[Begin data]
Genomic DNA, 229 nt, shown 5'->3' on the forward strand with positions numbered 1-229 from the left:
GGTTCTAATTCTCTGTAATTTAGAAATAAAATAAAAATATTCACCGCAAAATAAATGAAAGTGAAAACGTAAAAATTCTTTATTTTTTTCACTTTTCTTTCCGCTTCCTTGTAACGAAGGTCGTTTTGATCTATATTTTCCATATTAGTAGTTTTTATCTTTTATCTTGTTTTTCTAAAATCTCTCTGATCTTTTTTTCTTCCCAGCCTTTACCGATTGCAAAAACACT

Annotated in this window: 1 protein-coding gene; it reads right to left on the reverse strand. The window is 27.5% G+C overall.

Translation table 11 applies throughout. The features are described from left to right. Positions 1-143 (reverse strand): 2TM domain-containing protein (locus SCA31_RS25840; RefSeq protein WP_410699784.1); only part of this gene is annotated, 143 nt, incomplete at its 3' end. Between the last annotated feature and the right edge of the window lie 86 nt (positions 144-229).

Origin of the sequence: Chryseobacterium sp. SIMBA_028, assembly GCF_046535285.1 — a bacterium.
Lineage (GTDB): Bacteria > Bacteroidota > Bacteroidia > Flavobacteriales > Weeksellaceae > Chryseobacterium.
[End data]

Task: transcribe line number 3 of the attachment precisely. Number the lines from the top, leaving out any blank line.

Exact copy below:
Annotated in this window: 1 protein-coding gene; it reads right to left on the reverse strand. The window is 27.5% G+C overall.